The hunter story left me laughing. Pets are so much fun ;-)
Ugh, what a lot you have going on right now!! I am so sorry. The insurance thing continues to anger me, but you know that already. Hang in there.
You are so creative Kyla. Your writing is always in top form, no matter what the stresses are you are under you can crank out great posts like nobody's business. You'll kick ass on those finals, I'm sure of it. Speaking of ass kicking, I'd like to kick me some Texas ass right now... a certain employer is just beggin' for it.
Oh Kyla - every silver lining has a cloud with your medical insurance drama, doesn't it?
I hope the employer can see some sense and your baby girl gets well soon.
Hang in there, Mama.
Somehow, it'll all be Ok.
And he'll make more jerky :)
OFF on all counts, except the jerky. Your husband needs to rig up something better than a kitchen counter.
This post had me angry, sad and laughing...all within a matter of minutes. Excellent writing, by the way!
very newsy - I'm hoping for good endings to all of those stories. well, I'm not sure there's anything left of the jerky story... but the rest of them! :)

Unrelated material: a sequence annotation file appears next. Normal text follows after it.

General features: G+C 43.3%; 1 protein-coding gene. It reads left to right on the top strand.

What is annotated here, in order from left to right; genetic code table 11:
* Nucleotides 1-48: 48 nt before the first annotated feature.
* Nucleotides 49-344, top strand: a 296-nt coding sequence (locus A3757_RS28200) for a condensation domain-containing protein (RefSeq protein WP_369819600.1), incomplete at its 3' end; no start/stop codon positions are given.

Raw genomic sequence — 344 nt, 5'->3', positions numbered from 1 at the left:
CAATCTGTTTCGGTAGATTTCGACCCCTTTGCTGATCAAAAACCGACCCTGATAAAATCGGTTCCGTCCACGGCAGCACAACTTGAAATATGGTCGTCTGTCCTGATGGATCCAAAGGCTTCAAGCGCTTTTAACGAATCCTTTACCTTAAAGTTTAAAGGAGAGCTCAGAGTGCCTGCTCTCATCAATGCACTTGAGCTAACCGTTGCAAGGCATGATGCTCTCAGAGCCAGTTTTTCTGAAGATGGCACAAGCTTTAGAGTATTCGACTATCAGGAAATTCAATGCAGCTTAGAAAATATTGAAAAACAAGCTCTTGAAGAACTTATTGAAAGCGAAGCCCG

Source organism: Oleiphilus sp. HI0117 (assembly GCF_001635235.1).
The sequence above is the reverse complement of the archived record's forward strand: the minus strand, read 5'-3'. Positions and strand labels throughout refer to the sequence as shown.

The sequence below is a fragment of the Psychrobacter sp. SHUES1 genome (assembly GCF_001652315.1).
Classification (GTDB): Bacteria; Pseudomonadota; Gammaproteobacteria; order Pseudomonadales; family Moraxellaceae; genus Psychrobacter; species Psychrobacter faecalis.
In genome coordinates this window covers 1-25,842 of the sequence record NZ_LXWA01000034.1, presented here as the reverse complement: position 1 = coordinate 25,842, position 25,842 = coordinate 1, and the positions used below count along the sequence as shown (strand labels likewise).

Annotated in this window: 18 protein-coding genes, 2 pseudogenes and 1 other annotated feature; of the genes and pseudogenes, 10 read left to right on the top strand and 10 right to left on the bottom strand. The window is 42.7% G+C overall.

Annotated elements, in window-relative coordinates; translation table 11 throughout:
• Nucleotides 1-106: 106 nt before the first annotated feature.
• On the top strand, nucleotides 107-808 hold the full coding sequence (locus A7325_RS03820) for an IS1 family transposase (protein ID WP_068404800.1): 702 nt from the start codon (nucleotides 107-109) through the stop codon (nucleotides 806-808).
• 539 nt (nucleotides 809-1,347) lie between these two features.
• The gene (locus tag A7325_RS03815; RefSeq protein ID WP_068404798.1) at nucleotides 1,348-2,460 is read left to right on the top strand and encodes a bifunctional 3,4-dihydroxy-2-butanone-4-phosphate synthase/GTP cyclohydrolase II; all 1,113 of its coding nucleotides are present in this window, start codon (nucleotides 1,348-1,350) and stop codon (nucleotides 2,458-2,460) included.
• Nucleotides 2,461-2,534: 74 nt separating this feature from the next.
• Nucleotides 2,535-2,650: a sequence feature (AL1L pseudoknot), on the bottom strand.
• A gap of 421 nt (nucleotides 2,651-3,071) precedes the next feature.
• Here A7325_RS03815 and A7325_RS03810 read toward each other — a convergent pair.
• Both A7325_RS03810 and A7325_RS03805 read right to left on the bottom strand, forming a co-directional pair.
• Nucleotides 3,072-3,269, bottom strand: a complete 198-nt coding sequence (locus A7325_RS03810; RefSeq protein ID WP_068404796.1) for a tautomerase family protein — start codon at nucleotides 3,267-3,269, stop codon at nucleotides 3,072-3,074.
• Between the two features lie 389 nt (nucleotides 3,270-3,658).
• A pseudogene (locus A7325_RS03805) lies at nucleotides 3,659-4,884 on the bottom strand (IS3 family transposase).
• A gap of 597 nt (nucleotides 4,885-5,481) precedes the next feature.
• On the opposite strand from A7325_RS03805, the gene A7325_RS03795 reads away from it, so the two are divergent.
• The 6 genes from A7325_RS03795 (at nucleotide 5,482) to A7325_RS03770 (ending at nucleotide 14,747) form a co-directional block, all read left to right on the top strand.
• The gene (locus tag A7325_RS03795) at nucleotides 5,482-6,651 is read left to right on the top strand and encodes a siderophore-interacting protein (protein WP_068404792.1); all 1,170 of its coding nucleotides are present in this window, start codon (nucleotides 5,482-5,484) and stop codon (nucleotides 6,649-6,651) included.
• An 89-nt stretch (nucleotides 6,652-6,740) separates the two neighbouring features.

Ugh! That's terrible!
This is IN NO WAY comparable, but last year, my husband got an automatic raise, which put us into a higher tax bracket - which meant that we had LESS money every pay cheque. Gee, thanks.
That's all I can say.
Great post, though--all of it!
Well yay for the last one, at least. Vacation! (from school, I mean.)
I'm in awe. And through it all, you're finding the strength to study and laugh and share . . . in absolute awe. I would be a puddle.
Banging head on keyboard in frustration my friend.
Tell Josh I suffered a similar fate when I shot my first wild turkey. Huge feather plume that I intended to hang in my office was ripped to shreds by the neighbor's dog. It had been in our garage curing.
your index cards are art
I"m waiting with bated breath, too. I hope you get that miracle...
Well, as disappointing as some of this to read, it was a good synopsis for me 'cause I've been away for so long.
You take all of this so much in stride, Kyla. I am, as ever, in awe of you.
Loved this post!!
We are making jerky right now (for Xmas gifts) and although we have nephew's venison in the deep-freeze, DH bought London broil to dehydrate. I had to tell him your cat-dog story. He nodded his head, knowingly and commiserates with your hunter.
that makes me so angry. the insurance, not the jerky.